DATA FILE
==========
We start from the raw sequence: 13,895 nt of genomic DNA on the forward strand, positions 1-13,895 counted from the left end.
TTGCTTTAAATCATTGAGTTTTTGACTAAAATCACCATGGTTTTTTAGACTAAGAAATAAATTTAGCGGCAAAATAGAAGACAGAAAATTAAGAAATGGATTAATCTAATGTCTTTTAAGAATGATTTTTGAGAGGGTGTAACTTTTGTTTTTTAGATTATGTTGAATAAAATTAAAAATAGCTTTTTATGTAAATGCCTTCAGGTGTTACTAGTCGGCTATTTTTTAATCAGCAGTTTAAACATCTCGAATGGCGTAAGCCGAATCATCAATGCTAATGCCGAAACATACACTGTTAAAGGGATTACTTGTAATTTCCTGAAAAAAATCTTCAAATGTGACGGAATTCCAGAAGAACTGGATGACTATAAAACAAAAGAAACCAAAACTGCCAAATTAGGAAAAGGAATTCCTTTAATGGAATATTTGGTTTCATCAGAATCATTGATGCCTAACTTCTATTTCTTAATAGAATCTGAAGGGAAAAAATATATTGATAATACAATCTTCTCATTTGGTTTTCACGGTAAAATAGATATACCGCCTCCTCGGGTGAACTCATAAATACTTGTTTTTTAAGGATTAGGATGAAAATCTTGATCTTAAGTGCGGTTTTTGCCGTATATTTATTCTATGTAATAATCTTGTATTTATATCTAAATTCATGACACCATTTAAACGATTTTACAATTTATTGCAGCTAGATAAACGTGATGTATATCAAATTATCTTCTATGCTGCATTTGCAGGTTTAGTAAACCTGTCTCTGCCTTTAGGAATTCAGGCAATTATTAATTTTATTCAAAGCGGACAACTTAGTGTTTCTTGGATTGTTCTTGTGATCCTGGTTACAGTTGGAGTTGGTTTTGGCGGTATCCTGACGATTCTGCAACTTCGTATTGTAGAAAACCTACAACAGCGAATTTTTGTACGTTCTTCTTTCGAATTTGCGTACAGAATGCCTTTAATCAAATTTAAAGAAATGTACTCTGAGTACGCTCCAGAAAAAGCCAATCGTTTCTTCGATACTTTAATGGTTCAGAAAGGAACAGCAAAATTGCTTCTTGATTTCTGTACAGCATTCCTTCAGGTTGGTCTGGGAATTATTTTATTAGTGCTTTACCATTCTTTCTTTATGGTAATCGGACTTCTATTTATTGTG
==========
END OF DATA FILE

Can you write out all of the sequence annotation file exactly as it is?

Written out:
We start from the raw sequence: 13,895 nt of genomic DNA on the forward strand, positions 1-13,895 counted from the left end.
TTGCTTTAAATCATTGAGTTTTTGACTAAAATCACCATGGTTTTTTAGACTAAGAAATAAATTTAGCGGCAAAATAGAAGACAGAAAATTAAGAAATGGATTAATCTAATGTCTTTTAAGAATGATTTTTGAGAGGGTGTAACTTTTGTTTTTTAGATTATGTTGAATAAAATTAAAAATAGCTTTTTATGTAAATGCCTTCAGGTGTTACTAGTCGGCTATTTTTTAATCAGCAGTTTAAACATCTCGAATGGCGTAAGCCGAATCATCAATGCTAATGCCGAAACATACACTGTTAAAGGGATTACTTGTAATTTCCTGAAAAAAATCTTCAAATGTGACGGAATTCCAGAAGAACTGGATGACTATAAAACAAAAGAAACCAAAACTGCCAAATTAGGAAAAGGAATTCCTTTAATGGAATATTTGGTTTCATCAGAATCATTGATGCCTAACTTCTATTTCTTAATAGAATCTGAAGGGAAAAAATATATTGATAATACAATCTTCTCATTTGGTTTTCACGGTAAAATAGATATACCGCCTCCTCGGGTGAACTCATAAATACTTGTTTTTTAAGGATTAGGATGAAAATCTTGATCTTAAGTGCGGTTTTTGCCGTATATTTATTCTATGTAATAATCTTGTATTTATATCTAAATTCATGACACCATTTAAACGATTTTACAATTTATTGCAGCTAGATAAACGTGATGTATATCAAATTATCTTCTATGCTGCATTTGCAGGTTTAGTAAACCTGTCTCTGCCTTTAGGAATTCAGGCAATTATTAATTTTATTCAAAGCGGACAACTTAGTGTTTCTTGGATTGTTCTTGTGATCCTGGTTACAGTTGGAGTTGGTTTTGGCGGTATCCTGACGATTCTGCAACTTCGTATTGTAGAAAACCTACAACAGCGAATTTTTGTACGTTCTTCTTTCGAATTTGCGTACAGAATGCCTTTAATCAAATTTAAAGAAATGTACTCTGAGTACGCTCCAGAAAAAGCCAATCGTTTCTTCGATACTTTAATGGTTCAGAAAGGAACAGCAAAATTGCTTCTTGATTTCTGTACAGCATTCCTTCAGGTTGGTCTGGGAATTATTTTATTAGTGCTTTACCATTCTTTCTTTATGGTAATCGGACTTCTATTTATTGTG